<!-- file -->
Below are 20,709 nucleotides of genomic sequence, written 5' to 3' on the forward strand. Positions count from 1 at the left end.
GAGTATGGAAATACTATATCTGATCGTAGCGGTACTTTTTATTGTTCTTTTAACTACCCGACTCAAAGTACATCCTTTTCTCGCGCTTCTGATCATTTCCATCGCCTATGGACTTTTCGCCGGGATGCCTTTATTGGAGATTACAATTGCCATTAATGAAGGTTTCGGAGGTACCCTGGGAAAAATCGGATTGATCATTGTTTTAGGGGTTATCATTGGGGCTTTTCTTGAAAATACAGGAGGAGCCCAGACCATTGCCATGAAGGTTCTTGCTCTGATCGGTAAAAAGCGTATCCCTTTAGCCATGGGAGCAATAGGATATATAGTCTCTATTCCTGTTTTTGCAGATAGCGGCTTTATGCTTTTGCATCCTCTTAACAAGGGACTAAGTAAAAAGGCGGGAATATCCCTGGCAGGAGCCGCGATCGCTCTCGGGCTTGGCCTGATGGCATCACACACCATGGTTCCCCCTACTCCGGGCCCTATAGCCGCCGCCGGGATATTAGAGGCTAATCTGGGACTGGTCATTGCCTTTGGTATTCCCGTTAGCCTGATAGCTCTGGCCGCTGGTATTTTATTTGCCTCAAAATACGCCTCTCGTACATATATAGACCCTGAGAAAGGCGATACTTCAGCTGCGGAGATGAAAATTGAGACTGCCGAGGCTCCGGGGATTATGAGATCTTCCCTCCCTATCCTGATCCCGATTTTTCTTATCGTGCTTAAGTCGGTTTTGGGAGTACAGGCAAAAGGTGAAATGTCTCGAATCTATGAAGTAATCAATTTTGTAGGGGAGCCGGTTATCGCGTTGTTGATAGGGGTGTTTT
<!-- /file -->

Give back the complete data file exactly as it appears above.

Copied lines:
Below are 20,709 nucleotides of genomic sequence, written 5' to 3' on the forward strand. Positions count from 1 at the left end.
GAGTATGGAAATACTATATCTGATCGTAGCGGTACTTTTTATTGTTCTTTTAACTACCCGACTCAAAGTACATCCTTTTCTCGCGCTTCTGATCATTTCCATCGCCTATGGACTTTTCGCCGGGATGCCTTTATTGGAGATTACAATTGCCATTAATGAAGGTTTCGGAGGTACCCTGGGAAAAATCGGATTGATCATTGTTTTAGGGGTTATCATTGGGGCTTTTCTTGAAAATACAGGAGGAGCCCAGACCATTGCCATGAAGGTTCTTGCTCTGATCGGTAAAAAGCGTATCCCTTTAGCCATGGGAGCAATAGGATATATAGTCTCTATTCCTGTTTTTGCAGATAGCGGCTTTATGCTTTTGCATCCTCTTAACAAGGGACTAAGTAAAAAGGCGGGAATATCCCTGGCAGGAGCCGCGATCGCTCTCGGGCTTGGCCTGATGGCATCACACACCATGGTTCCCCCTACTCCGGGCCCTATAGCCGCCGCCGGGATATTAGAGGCTAATCTGGGACTGGTCATTGCCTTTGGTATTCCCGTTAGCCTGATAGCTCTGGCCGCTGGTATTTTATTTGCCTCAAAATACGCCTCTCGTACATATATAGACCCTGAGAAAGGCGATACTTCAGCTGCGGAGATGAAAATTGAGACTGCCGAGGCTCCGGGGATTATGAGATCTTCCCTCCCTATCCTGATCCCGATTTTTCTTATCGTGCTTAAGTCGGTTTTGGGAGTACAGGCAAAAGGTGAAATGTCTCGAATCTATGAAGTAATCAATTTTGTAGGGGAGCCGGTTATCGCGTTGTTGATAGGGGTGTTTT